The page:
The grasses can’t do it alone. No creature exists independent of all others. Repairing the grasslands means restoring the ruminants. In the hot, dry summer, life goes dormant on the surface of the soil. It’s the ruminants who keep the nutrient cycle moving. They carry an ecosystem inside themselves, especially the bacteria that digests cellulose. When a bison grazes, she’s not actually eating the grass. She’s feeding it to her bacteria. The bacteria eat the grass and then she eats the bacteria. Her wastes then water and fertilize the grasses. And the circle is complete.

The grasslands have been eradicated for agriculture, to grow cereal grains for people. Because I want to restore the grasses, I get accused of wanting to kill six billion people. That’s not a random number. In 1800, at the beginning of the Industrial Age, there were one billion people. Now there are seven billion. Six billion are only here because of fossil fuel. Eating a non-renewable resource was never a plan with a future. Yet pointing that out somehow makes me a mass murderer.

Start with the obvious. Nothing we do at these numbers is sustainable. Ninety-eight percent of the old-growth forests and 99 percent of the grasslands are gone, and gone with them was most of the soil they built. There’s nothing left to take. The planet has been skinned alive.

Add to that: all civilizations end in collapse. All of them. How could it be otherwise if your way of life relies on destroying the place you live? The soil is gone and the oil is running out. By avoiding the facts, we are ensuring it will end in the worst possible way.

We can do better than mass starvation, failed states, ethnic strife, misogyny, petty warlords, and the dystopian scenarios that collapse brings. It’s very simple: reproduce at less than replacement numbers. The problem will take care of itself. And now we come to the girls.

What drops the birthrate universally is raising the status of women. Very specifically, the action with the greatest impact is teaching a girl to read. When women and girls have even that tiny bit of power over their lives, they choose to have fewer children. Yes, women need birth control, but what we really need is liberty. Around the world, women have very little control over how men use our bodies. Close to half of all pregnancies are unplanned or unwanted. Pregnancy is the second leading cause of death for girls age 15-19. Not much has changed since Emmeline Pankhurst refused to give up.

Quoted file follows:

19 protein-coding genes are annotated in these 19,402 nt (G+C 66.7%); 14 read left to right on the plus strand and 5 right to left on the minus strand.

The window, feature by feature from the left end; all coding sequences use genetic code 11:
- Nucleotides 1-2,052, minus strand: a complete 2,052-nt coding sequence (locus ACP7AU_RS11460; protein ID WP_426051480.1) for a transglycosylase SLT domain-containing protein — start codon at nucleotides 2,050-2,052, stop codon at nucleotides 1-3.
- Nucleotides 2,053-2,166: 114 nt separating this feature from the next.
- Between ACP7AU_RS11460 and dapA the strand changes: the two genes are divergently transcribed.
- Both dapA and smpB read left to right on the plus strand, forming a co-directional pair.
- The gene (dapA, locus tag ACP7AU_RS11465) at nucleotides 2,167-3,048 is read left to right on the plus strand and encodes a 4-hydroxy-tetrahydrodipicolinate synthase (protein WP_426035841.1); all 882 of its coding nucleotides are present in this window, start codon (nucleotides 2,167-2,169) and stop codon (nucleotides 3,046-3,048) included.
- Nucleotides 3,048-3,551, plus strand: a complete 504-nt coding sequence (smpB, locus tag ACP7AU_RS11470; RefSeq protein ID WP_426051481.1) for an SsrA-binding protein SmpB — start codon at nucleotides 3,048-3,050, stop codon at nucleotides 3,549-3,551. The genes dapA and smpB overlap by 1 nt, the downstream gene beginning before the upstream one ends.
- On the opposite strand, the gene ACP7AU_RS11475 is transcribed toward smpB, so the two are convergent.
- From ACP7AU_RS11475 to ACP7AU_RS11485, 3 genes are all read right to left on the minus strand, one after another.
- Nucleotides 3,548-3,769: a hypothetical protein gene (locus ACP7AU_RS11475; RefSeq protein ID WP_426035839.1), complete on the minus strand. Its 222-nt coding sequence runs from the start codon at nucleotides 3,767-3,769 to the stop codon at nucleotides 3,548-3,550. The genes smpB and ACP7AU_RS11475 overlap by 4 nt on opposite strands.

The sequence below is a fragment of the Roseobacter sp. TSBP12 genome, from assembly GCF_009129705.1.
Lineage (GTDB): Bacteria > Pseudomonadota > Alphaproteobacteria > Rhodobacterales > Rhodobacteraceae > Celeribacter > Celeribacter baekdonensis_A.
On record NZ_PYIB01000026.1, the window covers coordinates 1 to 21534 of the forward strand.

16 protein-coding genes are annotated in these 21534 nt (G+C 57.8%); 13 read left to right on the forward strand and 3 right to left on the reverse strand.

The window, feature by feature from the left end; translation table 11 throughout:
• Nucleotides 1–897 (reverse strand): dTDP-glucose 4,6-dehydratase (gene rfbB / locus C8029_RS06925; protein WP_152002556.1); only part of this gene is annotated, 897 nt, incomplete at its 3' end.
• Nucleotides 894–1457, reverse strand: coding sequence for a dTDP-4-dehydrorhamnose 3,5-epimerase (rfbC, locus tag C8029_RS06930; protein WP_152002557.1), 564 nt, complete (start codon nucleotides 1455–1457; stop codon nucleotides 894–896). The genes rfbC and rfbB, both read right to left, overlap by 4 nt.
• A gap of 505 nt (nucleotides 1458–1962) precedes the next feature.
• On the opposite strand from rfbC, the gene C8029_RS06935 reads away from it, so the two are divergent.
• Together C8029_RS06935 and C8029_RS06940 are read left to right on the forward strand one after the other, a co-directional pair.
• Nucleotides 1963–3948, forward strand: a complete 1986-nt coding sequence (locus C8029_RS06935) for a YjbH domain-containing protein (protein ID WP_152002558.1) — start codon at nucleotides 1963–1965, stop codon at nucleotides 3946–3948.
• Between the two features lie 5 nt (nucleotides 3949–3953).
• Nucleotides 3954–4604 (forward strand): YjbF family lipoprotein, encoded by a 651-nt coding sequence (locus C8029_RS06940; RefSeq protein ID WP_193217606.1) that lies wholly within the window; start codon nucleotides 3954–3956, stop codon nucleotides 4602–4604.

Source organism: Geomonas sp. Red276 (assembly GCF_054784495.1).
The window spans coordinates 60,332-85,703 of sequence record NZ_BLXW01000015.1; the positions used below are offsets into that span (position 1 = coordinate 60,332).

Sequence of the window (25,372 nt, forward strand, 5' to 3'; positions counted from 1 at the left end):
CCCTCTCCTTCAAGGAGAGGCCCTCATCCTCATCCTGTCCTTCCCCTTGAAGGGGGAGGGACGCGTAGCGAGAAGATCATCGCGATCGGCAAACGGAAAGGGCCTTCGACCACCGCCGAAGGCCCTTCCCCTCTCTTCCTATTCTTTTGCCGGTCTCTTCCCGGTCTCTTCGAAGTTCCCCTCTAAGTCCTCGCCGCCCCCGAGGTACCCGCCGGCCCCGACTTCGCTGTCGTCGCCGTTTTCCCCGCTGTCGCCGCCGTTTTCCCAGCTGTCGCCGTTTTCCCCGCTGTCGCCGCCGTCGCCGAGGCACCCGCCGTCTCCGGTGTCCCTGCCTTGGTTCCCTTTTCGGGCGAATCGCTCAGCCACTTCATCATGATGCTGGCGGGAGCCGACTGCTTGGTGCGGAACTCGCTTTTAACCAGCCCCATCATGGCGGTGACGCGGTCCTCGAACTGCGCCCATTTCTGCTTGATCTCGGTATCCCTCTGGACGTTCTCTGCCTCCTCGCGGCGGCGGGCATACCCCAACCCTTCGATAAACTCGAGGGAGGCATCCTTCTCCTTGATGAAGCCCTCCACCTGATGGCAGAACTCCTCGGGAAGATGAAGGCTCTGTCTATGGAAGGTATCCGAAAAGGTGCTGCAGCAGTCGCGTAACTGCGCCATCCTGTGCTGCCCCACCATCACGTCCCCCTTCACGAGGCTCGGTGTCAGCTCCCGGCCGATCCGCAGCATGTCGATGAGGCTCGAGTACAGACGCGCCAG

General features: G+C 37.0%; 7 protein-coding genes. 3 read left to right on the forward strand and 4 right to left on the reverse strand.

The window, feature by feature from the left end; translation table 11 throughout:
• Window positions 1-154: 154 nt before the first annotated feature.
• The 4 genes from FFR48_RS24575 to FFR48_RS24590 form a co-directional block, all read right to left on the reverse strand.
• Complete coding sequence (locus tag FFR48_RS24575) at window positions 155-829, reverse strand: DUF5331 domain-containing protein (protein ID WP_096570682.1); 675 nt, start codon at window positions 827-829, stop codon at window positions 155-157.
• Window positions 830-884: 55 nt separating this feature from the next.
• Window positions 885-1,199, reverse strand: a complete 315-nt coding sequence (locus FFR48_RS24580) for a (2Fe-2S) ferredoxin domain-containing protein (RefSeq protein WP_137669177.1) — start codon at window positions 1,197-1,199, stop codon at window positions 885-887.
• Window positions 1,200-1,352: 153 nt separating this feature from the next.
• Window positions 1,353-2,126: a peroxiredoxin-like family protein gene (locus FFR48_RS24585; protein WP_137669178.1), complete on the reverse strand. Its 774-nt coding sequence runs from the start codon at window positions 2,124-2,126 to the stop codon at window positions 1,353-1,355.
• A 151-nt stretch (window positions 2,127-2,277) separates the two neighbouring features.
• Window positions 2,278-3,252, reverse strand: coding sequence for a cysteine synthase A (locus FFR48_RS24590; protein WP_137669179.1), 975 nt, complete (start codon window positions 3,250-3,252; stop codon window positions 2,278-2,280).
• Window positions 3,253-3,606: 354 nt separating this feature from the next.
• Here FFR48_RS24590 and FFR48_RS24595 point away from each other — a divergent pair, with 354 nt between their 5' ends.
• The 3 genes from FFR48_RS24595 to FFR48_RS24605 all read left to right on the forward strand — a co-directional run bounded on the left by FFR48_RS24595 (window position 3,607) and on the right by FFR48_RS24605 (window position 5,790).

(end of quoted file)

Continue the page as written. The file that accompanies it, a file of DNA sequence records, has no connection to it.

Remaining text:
We should be defending the human rights of girls because girls matter. As it turns out, the basic rights of girls are crucial to the survival of the planet.

girl with wolf

Can we stop him?

Yes, but only if we understand what we’re up against.

He wants the world dead. Anything alive must be replaced by something mechanical. He prefers gears, pistons, circuits to soft animal bodies, even his own. He hopes to upload himself into a computer some day.

He wants the world dead. He enjoys making it submit. He’s erected giant cities where once were forests. Concrete and asphalt tame the unruly.

He wants the world dead. Anything female must be punished, permanently. The younger they are, the sooner they break. So he starts early.

A war against your body is a war against your life. If he can get us to fight the war for him, we’ll never be free. But we said every woman’s body was sacred. And we meant it, too. Every creature has her own physical integrity, an inviolable whole. It’s a whole too complex to understand, even as we live inside it. I had no idea why my eyes were swelling and my lungs were aching. The complexities of keeping me alive could never be left to me.

One teaspoon of soil contains a million living creatures. One tiny scoop of life and it’s already more complex than we could ever understand. And he thinks he can manage oceans?

We’re going to have to match his contempt with our courage. We’re going to have to match his brute power with our fierce and fragile dreams. And we’re going to have to match his bottomless sadism with a determination that will not bend and will not break and will not stop.

And if we can’t do it for ourselves, we have to do it for the girls.

Whatever you love, it is under assault. Love is a verb. May that love call us to action.

 

Lierre Keith is the author of six books. Visit her website at www.lierrekeith.com

Music for today is The Curse by Lierre Keith